Mike Burden explains how sediment settlement ponds
are helping Jackson-Rodden Ranch reclaim nitrogen-rich
tailwater from area farms for use in its own orchards.
Regulators, elected officials, media and other invited guests got a firsthand look at innovative almond growing practices related to water, nutrient and pest management at the Almond Board of California’s eighth annual Environmental Stewardship Tour on May 11.
The tour highlighted technologies and innovations that are helping Jackson-Rodden Ranch near Oakdale optimize the efficiency of its growing operations while maintaining its commitment to be environmental stewards.
Brian Leahy, director of the Department of Pesticide Regulation, which had a large contingency at this year’s event, said the Environmental Stewardship Tour offers a rare opportunity for those who write and enforce environmental regulations to see growing practices firsthand and the implications of those regulations in the field.
“It’s invaluable for us to see what growers are doing,” Leahy said. “There is a tendency to get lost in your own culture, and it is good for us to get out and meet with folks one-on-one. When we are considering regulations for an industry, if we know people in the industry, we realize we are not putting rules on an industry, but putting them on real people.”
Farm manager Mike Burden of Lent-Burden Farming explained how the 5,000-acre ranch converted a tailwater drainage area for neighboring water districts into a series of sediment settlement ponds, and is now reclaiming the nitrogen-rich tailwater for irrigation, keeping it out of environmentally sensitive surface waterways. Burden said the tailwater return system provides enough water to irrigate 600 acres of almonds and walnuts at about 10% of the cost of pumping supplemental water from its deep wells. The reclaimed tailwater also provides 50 pounds of nitrogen per acre when used to irrigate the orchard. This amount of N is taken into account in the overall nutrient management budget.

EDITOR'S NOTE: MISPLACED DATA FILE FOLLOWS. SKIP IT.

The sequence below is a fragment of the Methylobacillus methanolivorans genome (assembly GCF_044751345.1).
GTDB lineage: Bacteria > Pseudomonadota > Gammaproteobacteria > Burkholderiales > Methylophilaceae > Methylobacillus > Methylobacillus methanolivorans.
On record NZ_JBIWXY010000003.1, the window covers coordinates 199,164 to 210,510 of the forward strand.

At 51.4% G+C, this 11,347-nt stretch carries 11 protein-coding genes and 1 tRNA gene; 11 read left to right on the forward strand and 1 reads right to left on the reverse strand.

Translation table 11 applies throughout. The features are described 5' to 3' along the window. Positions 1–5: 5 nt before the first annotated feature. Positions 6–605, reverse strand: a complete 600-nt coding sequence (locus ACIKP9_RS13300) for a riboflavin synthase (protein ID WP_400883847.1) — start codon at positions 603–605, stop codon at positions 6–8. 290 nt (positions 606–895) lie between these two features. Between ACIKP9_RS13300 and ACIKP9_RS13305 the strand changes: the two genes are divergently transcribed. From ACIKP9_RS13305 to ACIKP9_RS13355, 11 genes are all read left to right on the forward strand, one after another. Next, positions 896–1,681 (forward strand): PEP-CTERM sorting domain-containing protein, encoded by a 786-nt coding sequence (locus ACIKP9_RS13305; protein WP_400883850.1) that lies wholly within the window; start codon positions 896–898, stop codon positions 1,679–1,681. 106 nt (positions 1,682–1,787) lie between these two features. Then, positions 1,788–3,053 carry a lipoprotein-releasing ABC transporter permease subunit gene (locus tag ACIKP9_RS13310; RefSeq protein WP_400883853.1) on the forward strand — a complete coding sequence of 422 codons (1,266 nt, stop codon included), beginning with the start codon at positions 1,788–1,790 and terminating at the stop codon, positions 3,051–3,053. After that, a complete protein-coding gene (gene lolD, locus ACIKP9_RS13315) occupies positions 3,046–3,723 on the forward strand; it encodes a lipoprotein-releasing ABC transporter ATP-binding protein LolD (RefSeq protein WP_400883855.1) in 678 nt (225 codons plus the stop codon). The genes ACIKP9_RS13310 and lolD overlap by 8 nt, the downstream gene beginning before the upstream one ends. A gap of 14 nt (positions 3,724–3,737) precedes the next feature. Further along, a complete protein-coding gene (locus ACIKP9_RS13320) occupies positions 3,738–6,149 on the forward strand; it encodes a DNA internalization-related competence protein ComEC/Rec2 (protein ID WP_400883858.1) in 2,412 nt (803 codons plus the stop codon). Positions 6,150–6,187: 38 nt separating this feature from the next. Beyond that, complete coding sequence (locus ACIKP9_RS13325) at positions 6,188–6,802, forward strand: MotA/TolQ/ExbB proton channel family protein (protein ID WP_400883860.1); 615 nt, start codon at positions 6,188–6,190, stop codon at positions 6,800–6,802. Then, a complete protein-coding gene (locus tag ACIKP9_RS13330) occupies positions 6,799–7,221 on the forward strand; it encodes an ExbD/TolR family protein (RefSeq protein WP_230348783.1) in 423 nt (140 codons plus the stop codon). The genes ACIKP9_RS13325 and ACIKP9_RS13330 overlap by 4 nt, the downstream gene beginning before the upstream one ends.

Leahy said Jackson-Rodden’s sediment basin provides a perfect example of sustainability.
“The real definition of sustainability is when you take a misplaced resource and use it somewhere else at a fraction of the cost. Nothing is sustainable until it makes you more efficient at the end of the day,” Leahy said.
Burden also shared how high-tech soil, weather and water monitoring systems are helping integrate technology into its drip irrigation and fertilizer decision-making for optimum efficiency. Jackson-Rodden also relies on cultural practices, such as winter sanitation and irrigation management at harvest, to greatly reduce its reliance on pesticides for controlling key almond pests and diseases, including navel orangeworm, mites and hull rot.